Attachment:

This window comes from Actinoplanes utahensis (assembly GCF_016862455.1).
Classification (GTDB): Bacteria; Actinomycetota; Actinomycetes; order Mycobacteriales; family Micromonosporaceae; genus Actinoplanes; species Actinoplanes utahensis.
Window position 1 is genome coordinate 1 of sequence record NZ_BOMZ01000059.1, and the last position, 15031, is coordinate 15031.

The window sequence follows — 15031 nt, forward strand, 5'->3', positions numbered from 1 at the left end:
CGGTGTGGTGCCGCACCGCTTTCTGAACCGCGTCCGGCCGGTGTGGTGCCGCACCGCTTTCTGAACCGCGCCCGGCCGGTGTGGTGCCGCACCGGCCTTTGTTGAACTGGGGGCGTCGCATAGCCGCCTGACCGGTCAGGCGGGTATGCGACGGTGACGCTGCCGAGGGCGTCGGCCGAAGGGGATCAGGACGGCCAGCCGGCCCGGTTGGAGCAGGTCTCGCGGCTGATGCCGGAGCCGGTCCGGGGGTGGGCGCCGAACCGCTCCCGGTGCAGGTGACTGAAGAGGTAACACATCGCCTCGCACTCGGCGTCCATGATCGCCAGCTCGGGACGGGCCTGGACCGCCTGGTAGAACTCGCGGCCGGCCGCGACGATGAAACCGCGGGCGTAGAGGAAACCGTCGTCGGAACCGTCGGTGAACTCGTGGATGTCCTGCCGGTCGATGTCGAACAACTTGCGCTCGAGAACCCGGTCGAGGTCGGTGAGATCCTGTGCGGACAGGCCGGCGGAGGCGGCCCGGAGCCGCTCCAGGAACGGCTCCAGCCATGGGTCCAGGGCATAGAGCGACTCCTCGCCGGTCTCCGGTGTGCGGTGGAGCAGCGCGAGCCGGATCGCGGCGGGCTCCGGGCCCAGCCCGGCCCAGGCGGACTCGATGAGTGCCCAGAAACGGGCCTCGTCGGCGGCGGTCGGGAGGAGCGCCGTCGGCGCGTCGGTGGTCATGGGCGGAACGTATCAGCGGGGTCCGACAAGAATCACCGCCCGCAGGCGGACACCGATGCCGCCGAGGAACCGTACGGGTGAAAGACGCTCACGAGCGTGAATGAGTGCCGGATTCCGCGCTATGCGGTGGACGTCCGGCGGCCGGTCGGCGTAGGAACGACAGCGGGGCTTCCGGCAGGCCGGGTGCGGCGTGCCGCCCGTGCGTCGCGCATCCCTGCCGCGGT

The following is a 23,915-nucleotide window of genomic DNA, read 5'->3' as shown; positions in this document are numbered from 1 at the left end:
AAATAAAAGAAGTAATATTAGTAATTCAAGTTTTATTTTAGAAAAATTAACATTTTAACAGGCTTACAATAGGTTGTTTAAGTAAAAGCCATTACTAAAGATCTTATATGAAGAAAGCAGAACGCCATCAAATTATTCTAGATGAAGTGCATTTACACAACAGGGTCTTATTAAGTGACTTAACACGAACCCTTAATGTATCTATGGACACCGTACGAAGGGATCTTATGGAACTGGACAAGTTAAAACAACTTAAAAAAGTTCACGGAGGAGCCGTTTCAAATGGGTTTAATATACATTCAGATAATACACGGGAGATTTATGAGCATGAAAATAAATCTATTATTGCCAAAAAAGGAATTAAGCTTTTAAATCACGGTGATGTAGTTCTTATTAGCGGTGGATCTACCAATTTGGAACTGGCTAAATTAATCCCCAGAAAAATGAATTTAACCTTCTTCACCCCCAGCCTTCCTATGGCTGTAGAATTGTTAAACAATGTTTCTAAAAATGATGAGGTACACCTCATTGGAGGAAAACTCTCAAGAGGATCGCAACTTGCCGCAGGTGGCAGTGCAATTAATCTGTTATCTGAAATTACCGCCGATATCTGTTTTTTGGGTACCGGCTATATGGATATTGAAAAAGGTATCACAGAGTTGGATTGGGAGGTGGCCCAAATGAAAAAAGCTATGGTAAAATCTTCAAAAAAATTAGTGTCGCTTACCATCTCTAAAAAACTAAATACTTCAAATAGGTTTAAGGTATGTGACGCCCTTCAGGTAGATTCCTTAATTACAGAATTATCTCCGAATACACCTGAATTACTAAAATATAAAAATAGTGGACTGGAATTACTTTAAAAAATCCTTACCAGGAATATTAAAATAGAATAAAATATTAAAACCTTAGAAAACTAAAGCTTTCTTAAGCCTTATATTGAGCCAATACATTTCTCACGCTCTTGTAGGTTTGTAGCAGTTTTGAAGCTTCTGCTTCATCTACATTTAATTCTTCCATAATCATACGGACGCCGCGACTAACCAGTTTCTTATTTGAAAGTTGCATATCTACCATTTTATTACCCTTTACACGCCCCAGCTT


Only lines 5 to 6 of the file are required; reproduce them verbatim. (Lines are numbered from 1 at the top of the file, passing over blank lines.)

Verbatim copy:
CGGTGTGGTGCCGCACCGCTTTCTGAACCGCGTCCGGCCGGTGTGGTGCCGCACCGCTTTCTGAACCGCGCCCGGCCGGTGTGGTGCCGCACCGGCCTTTGTTGAACTGGGGGCGTCGCATAGCCGCCTGACCGGTCAGGCGGGTATGCGACGGTGACGCTGCCGAGGGCGTCGGCCGAAGGGGATCAGGACGGCCAGCCGGCCCGGTTGGAGCAGGTCTCGCGGCTGATGCCGGAGCCGGTCCGGGGGTGGGCGCCGAACCGCTCCCGGTGCAGGTGACTGAAGAGGTAACACATCGCCTCGCACTCGGCGTCCATGATCGCCAGCTCGGGACGGGCCTGGACCGCCTGGTAGAACTCGCGGCCGGCCGCGACGATGAAACCGCGGGCGTAGAGGAAACCGTCGTCGGAACCGTCGGTGAACTCGTGGATGTCCTGCCGGTCGATGTCGAACAACTTGCGCTCGAGAACCCGGTCGAGGTCGGTGAGATCCTGTGCGGACAGGCCGGCGGAGGCGGCCCGGAGCCGCTCCAGGAACGGCTCCAGCCATGGGTCCAGGGCATAGAGCGACTCCTCGCCGGTCTCCGGTGTGCGGTGGAGCAGCGCGAGCCGGATCGCGGCGGGCTCCGGGCCCAGCCCGGCCCAGGCGGACTCGATGAGTGCCCAGAAACGGGCCTCGTCGGCGGCGGTCGGGAGGAGCGCCGTCGGCGCGTCGGTGGTCATGGGCGGAACGTATCAGCGGGGTCCGACAAGAATCACCGCCCGCAGGCGGACACCGATGCCGCCGAGGAACCGTACGGGTGAAAGACGCTCACGAGCGTGAATGAGTGCCGGATTCCGCGCTATGCGGTGGACGTCCGGCGGCCGGTCGGCGTAGGAACGACAGCGGGGCTTCCGGCAGGCCGGGTGCGGCGTGCCGCCCGTGCGTCGCGCATCCCTGCCGCGGT

The following is a 23,915-nucleotide window of genomic DNA, read 5'->3' as shown; positions in this document are numbered from 1 at the left end: